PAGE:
First published in New Zealand TV Weekly July 25, 1966.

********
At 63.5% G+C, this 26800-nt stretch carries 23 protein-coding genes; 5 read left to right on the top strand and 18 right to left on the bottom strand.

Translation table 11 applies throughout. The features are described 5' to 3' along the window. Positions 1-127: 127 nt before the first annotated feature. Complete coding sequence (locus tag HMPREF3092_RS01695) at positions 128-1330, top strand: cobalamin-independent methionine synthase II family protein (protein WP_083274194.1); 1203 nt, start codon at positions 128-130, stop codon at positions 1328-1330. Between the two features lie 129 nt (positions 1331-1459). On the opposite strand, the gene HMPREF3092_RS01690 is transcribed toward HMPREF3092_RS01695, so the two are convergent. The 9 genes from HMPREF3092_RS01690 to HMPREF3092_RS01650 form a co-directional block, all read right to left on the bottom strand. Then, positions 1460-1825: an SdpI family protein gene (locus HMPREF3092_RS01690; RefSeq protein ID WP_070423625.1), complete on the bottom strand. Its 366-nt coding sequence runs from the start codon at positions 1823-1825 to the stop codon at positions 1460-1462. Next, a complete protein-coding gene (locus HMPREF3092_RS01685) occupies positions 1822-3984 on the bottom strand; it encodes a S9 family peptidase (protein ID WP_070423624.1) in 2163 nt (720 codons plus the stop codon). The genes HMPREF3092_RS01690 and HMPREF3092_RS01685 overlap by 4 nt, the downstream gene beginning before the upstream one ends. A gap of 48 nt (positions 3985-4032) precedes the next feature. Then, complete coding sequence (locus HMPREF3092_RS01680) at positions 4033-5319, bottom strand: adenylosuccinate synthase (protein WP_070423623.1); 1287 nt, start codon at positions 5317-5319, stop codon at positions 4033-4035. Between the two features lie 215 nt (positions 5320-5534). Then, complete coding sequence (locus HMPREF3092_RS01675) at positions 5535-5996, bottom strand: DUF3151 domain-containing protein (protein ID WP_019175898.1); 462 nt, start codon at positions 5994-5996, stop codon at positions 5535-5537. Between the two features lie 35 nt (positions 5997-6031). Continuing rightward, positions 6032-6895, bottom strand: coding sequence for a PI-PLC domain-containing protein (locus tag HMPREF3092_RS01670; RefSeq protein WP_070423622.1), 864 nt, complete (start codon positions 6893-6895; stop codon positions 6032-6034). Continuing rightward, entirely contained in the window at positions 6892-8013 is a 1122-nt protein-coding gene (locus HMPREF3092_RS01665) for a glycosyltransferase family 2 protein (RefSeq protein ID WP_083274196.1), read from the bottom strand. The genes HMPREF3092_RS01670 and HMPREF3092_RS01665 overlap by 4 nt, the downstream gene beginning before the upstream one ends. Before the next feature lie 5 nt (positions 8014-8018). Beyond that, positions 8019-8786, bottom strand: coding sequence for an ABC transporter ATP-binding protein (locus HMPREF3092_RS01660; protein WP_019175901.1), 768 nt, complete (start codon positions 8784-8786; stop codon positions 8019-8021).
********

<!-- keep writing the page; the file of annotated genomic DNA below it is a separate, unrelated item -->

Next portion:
Now well into its second half century, Town and Around continues to remain lively and imaginative; but viewers could well start suffering from a surfeit of Barry Crump, a good keen man though he may be, despite his constant affectation of couldn’t-care-less boredom..... Apologies for a blooper we made a while back, giving Colin Hill credit for a kookie Navy band parade instead of Mike Bellinger. Ever meta belligerent Bellinger?..... Michael Scott, Sportsroom producer, off on the trainee course in Wellington. Former Auckland continuity announcer Edwina Rumforid Myers is another at the school ..... Ian Watkins is pruning Yo Heave Ho down to a less waffly show for the small fry . . . A medical series has been shelved for a time in favour of an imported series. But the job the medicos are doing in New Zealand deserves TV coverage. Much of their work at Green Lane and also in Otago is world standard if not world pioneering ..... Roy Woodward has headed south again after a spell as temporary chief announcer and Bill Leathwick is holding the fort pending Bob Irvine’s return from the Lions tour.... Auckland’s Advertising Club didn’t ask for just one TV personality as, a luncheon guest. They had the lot at a recent noon get-together ..... Vague rumours of possible top level changes locally ..... Possibility of some N.Z. productions finding sales overseas, notably the Ngaio Marsh profile and the documentary on Dr David Lewis’s Pacific voyage